Even as Canada’s government boosted national infrastructure spending by 11% from 2015 to 2017 and launched the Canada Infrastructure Bank to attract and funnel private-sector project dollars, private investment declined 18% in the same period, says a report by a think tank at Ontario’s Western University.

“It’s hard to know what reasonable expectation you have of [projects] being approved” in a timely manner or at all.

– Michael Fenn, Infrastructure Fellow

Michael Fenn, visiting fellow in infrastructure at the school’s Lawrence National Centre for Policy and Management and a former province deputy minister, cites “uncertainty, particularly in the regulatory environment,” as a key private investment risk, especially for oil and gas pipelines. “It’s hard to know what reasonable expectation you have of being approved” in a timely manner or at all.

TransCanada Corp. in 2017 pulled the plug on its $12.5-billion Energy East pipeline amid regulatory roadblocks, including Quebec’s refusal to allow it through the province. The government bought the planned TransMountain pipeline for $3.35 billion after its developer gave up due to strong opposition in British Columbia. Private Canadian investors, including large pension funds, with a few exceptions, have yet to shift funds to domestic projects. The funds “do more investment outside the country than they do here” says Mahmood Nanji, Lawrence Centre director and a former pension fund executive.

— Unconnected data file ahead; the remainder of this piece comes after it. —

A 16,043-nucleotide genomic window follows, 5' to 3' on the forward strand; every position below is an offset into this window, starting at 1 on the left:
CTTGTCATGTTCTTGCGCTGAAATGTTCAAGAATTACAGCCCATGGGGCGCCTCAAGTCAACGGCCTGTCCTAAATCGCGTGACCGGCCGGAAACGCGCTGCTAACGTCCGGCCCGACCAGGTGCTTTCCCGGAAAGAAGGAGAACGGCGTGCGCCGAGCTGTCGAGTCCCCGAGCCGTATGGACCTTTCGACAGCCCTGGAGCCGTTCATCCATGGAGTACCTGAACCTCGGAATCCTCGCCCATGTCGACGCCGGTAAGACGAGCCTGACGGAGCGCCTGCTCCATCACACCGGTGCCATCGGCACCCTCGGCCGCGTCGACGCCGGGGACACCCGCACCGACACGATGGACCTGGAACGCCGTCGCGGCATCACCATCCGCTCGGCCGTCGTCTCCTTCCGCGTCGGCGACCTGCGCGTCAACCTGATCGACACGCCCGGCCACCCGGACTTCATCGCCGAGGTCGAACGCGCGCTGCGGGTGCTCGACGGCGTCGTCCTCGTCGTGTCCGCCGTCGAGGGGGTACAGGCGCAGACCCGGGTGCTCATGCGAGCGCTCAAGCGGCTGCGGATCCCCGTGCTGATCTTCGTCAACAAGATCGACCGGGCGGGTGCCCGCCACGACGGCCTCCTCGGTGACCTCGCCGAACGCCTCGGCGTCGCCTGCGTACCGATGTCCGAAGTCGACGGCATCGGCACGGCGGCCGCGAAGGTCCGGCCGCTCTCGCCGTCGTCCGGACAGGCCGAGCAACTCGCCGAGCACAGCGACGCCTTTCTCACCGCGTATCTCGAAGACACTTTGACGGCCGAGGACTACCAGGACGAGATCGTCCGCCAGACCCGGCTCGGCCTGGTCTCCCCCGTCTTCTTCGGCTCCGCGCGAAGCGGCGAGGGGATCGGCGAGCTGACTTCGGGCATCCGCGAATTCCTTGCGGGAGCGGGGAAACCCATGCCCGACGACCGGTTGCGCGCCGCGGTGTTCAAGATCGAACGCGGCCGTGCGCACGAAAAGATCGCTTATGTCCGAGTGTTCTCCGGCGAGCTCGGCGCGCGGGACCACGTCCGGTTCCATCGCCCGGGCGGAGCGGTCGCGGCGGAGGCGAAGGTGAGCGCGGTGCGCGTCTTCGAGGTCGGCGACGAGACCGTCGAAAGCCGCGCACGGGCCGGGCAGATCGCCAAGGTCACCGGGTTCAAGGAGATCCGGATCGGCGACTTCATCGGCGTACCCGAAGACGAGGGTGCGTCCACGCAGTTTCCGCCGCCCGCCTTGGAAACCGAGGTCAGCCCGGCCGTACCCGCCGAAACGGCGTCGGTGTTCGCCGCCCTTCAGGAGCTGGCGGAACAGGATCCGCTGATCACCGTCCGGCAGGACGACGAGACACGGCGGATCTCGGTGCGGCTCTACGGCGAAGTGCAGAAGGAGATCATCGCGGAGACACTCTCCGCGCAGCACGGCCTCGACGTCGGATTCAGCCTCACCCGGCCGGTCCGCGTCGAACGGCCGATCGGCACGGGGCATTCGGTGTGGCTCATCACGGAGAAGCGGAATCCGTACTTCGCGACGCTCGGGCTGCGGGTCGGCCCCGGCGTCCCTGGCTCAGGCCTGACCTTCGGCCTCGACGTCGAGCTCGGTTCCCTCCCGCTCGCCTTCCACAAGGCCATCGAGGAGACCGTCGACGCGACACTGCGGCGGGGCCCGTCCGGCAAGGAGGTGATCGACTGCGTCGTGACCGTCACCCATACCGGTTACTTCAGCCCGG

That could change as the infrastructure bank makes good on a promise to leverage $26 billion in federal seed money into hundreds of billions in private capital. It has targeted a dozen unidentified infrastructure project proposals by private investors. The bank could aid links between pension funds and other investors and projects above $100 million that have revenue-generating components, says Nanji. All told, public dollars accounted for 63% of Canada infrastructure spending in 2017, according to the report. It also points to other issues that, if not addressed, could also hinder Canada’s efforts to overhaul the country’s infrastructure: “Competing priorities among levels of government and the lack of transparency about project-selection criteria among the various funding programs result in suboptimal project decisions,” the report contends.